Lebanon is seeking Russia’s mediation in a maritime border dispute with Syria, as part of a wider regional competition for resources in the waters of the Eastern Mediterranean.
Speaking to the Russian news agency RIA Novosti yesterday, Lebanese Defence Minister Elias Bou Saab revealed that “we have knowledge that Syria wants to demarcate the maritime border with Lebanon, and Russia is present in this area and at this border in particular.”
Special presidential envoy for Syria, Alexander Lavrentyev, also commented on the issue during his latest visit to Lebanon last week, saying: “Russia may act as a mediator in the debate over maritime borders between Lebanon and Syria if it is necessary.”
He assured that “if our support or aid is needed, we are ready to provide it, as progress and achievement […] allows for stabilisation in the region.” He also stressed the Russia is always willing to lend Lebanon “any possible assistance” which would also serve the interests of Syria.
Russia’s interests in the region and its relations with both states make it likely to accept the position of mediator in the dispute, as it already has significant economic stakes in the area. The Russian Novotek company, together with the Italian Eni and French Total, are part of the collaboration of international oil companies that plan to start exploration operations in December off the shore of Lebanon.
The stability of the Syrian government and the country’s administration is also a diplomatic goal which Russia has made efforts to preserve throughout the conflict in the country. Meanwhile, Lebanon is viewed as a prominent component for its stability due to its geopolitical position as a foothold in the region and Syria’s neighbour.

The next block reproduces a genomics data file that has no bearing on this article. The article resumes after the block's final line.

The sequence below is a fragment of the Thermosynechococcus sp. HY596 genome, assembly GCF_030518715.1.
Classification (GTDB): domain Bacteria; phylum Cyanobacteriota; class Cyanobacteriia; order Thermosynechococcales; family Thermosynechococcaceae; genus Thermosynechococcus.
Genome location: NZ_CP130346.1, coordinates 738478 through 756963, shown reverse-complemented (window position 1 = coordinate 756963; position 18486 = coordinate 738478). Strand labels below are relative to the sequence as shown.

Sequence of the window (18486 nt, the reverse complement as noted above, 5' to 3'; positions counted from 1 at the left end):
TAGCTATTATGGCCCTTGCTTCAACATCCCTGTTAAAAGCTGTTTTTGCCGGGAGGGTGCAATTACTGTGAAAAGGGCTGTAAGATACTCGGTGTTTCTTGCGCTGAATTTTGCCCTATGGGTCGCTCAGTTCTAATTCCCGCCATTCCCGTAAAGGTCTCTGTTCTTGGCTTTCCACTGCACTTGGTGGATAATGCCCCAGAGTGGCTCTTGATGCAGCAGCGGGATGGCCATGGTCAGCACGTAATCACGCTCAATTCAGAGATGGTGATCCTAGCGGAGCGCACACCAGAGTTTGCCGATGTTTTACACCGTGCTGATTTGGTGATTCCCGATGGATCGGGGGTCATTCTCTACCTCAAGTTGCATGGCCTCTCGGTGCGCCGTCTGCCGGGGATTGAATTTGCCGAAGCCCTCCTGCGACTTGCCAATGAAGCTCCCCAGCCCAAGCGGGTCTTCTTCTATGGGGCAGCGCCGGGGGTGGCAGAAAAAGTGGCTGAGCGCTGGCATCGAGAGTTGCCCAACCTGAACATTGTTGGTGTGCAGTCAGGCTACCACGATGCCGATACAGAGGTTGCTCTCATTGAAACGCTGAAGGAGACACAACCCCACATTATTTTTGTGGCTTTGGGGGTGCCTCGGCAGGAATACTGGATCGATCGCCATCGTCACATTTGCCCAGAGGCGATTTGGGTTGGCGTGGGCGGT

Russia’s involvement in the maritime dispute comes amid another maritime demarcation dispute between Lebanon and Israel, in which the United States is acting as mediator. Over the past few months, the three countries have been undergoing negotiations to establish a land and sea border, with Beirut seeking UN supervision with the goal of being able to explore gas and energy reserves itself.
Lebanese President Michel Aoun has praised the efforts of the international energy companies to explore and drill for reserves off the country’s shores, affirming that it will have a positive impact on the economy.
In the eastern Mediterranean waters, vast gas and energy reserves have been discovered over the past few years, with countries in the region and international companies scrambling to acquire their share. Southern Cyprus and its dispute with Turkey has been at the heart of the discussion, with Turkey sending its drilling vessels to exploit the gas reserves off Cyprus’ shores in retaliation for a $9 billion deal struck between southern Cyprus, Greece, and Israel for the construction of the EastMed pipeline earlier in June.